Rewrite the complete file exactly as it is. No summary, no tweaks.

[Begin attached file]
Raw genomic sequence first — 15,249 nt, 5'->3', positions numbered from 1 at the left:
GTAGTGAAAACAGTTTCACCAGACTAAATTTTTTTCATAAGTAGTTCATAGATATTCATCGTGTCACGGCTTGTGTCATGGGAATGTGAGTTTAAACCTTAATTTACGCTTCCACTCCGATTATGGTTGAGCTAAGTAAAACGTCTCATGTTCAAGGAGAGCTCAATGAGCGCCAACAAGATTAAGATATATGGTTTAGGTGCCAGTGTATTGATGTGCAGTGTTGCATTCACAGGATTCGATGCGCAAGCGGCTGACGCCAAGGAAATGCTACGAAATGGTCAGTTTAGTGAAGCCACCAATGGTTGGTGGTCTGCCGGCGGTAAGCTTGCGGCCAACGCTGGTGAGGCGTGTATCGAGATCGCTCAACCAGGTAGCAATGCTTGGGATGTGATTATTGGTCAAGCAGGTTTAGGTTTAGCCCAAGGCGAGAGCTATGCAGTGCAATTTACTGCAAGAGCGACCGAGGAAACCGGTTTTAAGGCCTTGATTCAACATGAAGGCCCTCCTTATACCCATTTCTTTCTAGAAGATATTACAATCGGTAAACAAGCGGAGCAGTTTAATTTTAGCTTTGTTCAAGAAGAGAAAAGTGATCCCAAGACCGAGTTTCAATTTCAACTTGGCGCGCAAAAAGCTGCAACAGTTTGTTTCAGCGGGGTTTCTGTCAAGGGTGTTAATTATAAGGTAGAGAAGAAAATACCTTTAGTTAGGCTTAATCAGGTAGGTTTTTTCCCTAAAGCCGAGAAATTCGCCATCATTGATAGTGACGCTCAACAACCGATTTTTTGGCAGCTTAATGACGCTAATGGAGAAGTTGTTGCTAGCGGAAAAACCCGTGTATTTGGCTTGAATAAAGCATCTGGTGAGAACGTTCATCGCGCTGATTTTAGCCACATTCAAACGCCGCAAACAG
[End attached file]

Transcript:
Raw genomic sequence first — 15,249 nt, 5'->3', positions numbered from 1 at the left:
GTAGTGAAAACAGTTTCACCAGACTAAATTTTTTTCATAAGTAGTTCATAGATATTCATCGTGTCACGGCTTGTGTCATGGGAATGTGAGTTTAAACCTTAATTTACGCTTCCACTCCGATTATGGTTGAGCTAAGTAAAACGTCTCATGTTCAAGGAGAGCTCAATGAGCGCCAACAAGATTAAGATATATGGTTTAGGTGCCAGTGTATTGATGTGCAGTGTTGCATTCACAGGATTCGATGCGCAAGCGGCTGACGCCAAGGAAATGCTACGAAATGGTCAGTTTAGTGAAGCCACCAATGGTTGGTGGTCTGCCGGCGGTAAGCTTGCGGCCAACGCTGGTGAGGCGTGTATCGAGATCGCTCAACCAGGTAGCAATGCTTGGGATGTGATTATTGGTCAAGCAGGTTTAGGTTTAGCCCAAGGCGAGAGCTATGCAGTGCAATTTACTGCAAGAGCGACCGAGGAAACCGGTTTTAAGGCCTTGATTCAACATGAAGGCCCTCCTTATACCCATTTCTTTCTAGAAGATATTACAATCGGTAAACAAGCGGAGCAGTTTAATTTTAGCTTTGTTCAAGAAGAGAAAAGTGATCCCAAGACCGAGTTTCAATTTCAACTTGGCGCGCAAAAAGCTGCAACAGTTTGTTTCAGCGGGGTTTCTGTCAAGGGTGTTAATTATAAGGTAGAGAAGAAAATACCTTTAGTTAGGCTTAATCAGGTAGGTTTTTTCCCTAAAGCCGAGAAATTCGCCATCATTGATAGTGACGCTCAACAACCGATTTTTTGGCAGCTTAATGACGCTAATGGAGAAGTTGTTGCTAGCGGAAAAACCCGTGTATTTGGCTTGAATAAAGCATCTGGTGAGAACGTTCATCGCGCTGATTTTAGCCACATTCAAACGCCGCAAACAG